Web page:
Presentation is loading. Please wait.

Presentation is loading. Please wait.

1 Lecture 12: Hardware/Software Trade-Offs Topics: COMA, Software Virtual Memory.

Similar presentations

Presentation on theme: "1 Lecture 12: Hardware/Software Trade-Offs Topics: COMA, Software Virtual Memory."— Presentation transcript:

1 1 Lecture 12: Hardware/Software Trade-Offs Topics: COMA, Software Virtual Memory

2 2 Capacity Limitations In a Sequent NUMA-Q design above, A remote access is involved if data cannot be found in the remote access cache The remote access cache and local memory are both DRAM Can we expand cache and reduce local memory? P C P C Coherence Monitor Mem P C P C Coherence Monitor Mem B1 B2

3 3 Cache-Only Memory Architectures COMA takes the extreme approach: no local memory and a very large remote access cache The cache is now known as an “attraction memory” Overheads/issues that must be addressed:  Need a much larger tag space  More care while evicting a block  Finding a clean copy of a block Easier to program – data need not be pre-allocated

4 4 COMA Performance Attraction memories reduce the frequency of remote accesses by reducing capacity/conflict misses Attraction memory access time is longer than local memory access time in the CC-NUMA case (since the latter does not involve tag comparison) COMA helps programs that have frequent capacity misses to remotely allocated data

5 5 COMA Implementation Even though the memory block has no fixed home, the directory can continue to remain fixed – on a miss or on a write, contact directory to identify valid cached copies In order to not evict the last block, one of the sharers has the block in “master” state – while replacing the master copy, a message must be sent to the directory – the directory attempts to find another node that can accommodate this block in master state For high performance, the physical memory allocated to an application must be smaller than attraction memory capacity, and attraction memory must be highly associative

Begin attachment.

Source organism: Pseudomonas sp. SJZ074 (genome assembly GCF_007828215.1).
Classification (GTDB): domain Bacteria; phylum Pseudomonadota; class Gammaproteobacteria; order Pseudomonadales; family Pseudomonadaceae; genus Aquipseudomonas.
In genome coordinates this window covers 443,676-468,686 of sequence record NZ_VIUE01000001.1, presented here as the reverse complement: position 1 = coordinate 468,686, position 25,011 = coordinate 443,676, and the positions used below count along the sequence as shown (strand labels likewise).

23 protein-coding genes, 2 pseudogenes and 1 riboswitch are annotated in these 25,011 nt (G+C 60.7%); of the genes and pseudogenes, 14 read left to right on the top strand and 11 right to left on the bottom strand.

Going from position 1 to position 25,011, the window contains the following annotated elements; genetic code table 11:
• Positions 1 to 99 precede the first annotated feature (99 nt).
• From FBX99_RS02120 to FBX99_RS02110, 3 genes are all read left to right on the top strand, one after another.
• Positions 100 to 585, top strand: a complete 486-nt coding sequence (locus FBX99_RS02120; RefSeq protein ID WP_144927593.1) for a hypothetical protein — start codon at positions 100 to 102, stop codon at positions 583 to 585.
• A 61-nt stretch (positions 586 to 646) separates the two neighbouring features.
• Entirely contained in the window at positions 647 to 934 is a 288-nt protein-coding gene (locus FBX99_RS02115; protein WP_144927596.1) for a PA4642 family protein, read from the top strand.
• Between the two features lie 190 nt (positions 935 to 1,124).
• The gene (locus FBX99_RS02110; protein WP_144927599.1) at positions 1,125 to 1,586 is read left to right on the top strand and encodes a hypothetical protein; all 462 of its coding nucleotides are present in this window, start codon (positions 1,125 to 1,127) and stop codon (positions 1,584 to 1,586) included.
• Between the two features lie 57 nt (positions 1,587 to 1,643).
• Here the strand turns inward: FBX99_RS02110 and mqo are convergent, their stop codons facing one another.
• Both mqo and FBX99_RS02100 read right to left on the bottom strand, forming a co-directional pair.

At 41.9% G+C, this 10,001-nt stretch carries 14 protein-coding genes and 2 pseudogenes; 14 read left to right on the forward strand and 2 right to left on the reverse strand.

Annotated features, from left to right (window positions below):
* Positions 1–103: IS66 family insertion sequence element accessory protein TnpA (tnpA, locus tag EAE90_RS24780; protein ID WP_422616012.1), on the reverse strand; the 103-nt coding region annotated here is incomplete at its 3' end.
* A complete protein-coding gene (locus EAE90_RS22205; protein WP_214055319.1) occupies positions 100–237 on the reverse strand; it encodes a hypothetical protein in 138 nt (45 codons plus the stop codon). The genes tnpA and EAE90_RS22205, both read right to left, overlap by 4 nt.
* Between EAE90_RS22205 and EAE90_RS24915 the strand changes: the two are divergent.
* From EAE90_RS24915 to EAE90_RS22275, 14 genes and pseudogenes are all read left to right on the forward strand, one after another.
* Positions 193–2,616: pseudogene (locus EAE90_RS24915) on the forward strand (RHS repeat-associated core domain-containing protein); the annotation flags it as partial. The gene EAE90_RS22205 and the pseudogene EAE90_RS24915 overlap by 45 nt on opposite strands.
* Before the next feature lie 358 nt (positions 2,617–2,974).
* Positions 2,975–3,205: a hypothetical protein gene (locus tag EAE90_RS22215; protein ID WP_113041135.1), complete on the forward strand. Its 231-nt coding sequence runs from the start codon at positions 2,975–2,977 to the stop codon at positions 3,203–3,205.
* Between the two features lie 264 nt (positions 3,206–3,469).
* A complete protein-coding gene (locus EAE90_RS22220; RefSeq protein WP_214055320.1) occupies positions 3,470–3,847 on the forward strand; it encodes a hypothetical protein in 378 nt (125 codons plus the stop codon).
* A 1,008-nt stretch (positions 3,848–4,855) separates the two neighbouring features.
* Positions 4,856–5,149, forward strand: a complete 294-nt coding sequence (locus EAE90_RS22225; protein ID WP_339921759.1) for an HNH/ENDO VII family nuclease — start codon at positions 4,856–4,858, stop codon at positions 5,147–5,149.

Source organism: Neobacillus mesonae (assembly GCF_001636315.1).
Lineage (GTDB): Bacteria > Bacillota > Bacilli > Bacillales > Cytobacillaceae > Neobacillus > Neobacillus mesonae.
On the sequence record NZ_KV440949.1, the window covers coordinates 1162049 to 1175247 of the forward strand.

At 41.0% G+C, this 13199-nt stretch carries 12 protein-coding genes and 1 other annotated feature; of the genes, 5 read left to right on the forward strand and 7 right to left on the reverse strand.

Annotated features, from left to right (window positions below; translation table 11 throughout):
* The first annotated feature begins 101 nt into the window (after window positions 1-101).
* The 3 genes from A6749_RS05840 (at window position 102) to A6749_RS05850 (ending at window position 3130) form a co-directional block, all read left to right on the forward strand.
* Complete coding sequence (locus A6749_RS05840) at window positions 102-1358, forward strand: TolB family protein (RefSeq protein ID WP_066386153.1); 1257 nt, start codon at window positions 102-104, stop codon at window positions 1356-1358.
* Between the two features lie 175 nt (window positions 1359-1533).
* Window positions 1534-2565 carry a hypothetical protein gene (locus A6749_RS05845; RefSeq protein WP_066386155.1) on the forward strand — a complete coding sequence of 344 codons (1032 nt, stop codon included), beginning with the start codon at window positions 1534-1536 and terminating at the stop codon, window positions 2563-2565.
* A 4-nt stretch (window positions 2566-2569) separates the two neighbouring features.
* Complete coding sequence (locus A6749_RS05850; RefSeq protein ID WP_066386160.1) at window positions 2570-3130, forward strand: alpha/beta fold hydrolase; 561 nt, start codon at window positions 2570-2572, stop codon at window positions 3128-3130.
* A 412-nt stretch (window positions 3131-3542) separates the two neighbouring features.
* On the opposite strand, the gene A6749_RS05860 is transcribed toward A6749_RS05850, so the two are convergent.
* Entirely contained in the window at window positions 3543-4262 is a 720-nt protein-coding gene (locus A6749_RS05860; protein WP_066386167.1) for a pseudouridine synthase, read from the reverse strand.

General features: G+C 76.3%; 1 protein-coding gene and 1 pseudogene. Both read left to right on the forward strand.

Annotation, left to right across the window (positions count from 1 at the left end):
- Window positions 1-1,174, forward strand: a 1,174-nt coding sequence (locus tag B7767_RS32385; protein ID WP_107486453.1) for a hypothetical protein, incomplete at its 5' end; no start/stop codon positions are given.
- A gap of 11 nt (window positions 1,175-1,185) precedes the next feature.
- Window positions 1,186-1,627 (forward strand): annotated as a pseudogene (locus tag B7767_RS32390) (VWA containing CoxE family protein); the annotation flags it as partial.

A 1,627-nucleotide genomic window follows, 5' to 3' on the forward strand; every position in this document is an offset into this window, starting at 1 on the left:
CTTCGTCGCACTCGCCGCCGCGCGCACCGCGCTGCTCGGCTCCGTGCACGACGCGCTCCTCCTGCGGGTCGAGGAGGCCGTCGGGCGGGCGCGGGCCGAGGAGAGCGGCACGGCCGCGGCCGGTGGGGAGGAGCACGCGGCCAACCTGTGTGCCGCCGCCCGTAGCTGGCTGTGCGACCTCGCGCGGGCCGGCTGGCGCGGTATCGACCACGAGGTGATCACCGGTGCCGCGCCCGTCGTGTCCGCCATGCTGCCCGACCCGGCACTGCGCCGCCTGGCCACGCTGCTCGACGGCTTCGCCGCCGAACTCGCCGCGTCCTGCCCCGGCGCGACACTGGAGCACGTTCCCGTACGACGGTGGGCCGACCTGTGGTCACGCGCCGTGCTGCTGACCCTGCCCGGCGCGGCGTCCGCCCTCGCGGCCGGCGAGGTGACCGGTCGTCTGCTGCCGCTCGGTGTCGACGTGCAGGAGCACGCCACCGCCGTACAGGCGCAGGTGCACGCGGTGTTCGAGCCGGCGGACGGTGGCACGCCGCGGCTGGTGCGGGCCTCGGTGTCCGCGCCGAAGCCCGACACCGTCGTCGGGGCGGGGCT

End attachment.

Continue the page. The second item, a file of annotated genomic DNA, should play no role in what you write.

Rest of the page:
6 6 Reducing Cost Hardware cache coherence involves specialized communication assists – cost can be reduced by using commodity hardware and software cache coherence Software cache coherence: each processor translates the application’s virtual address space into its own physical memory – if the local physical memory does not exist (page fault), a copy is made by contacting the home node – a software layer is responsible for tracking updates and propagating them to cached copies – also known as shared virtual memory (SVM)

7 7 Shared Virtual Memory Performance Every communication is expensive – involves OS, message-passing over slower I/O interfaces, protocol processing happens at the processor Since the implementation is based on the processor’s virtual memory support, granularity of sharing is a page  high degree of false sharing For a sequentially consistent execution, false sharing leads to a high degree of expensive communication

8 8 Relaxed Memory Models Relaxed models such as release consistency can reduce frequency of communication (while increasing programming effort) Writes are not immediately propagated, but have to wait until the next synchronization point In hardware CC, messages are sent immediately and relaxed models prevent the processor from stalling; in software CC, relaxed models allow us to defer message transfers to amortize their overheads

9 9 Hardware and Software CC Relaxed memory models in hardware cache coherence hide latency from processor  false sharing can result in significant network traffic In software cache coherence, the relaxed memory model sends messages only at synchronization points, reducing the traffic because of false sharing Rd y Wr x Rd ysynch Traffic with hardware CC Traffic with software CC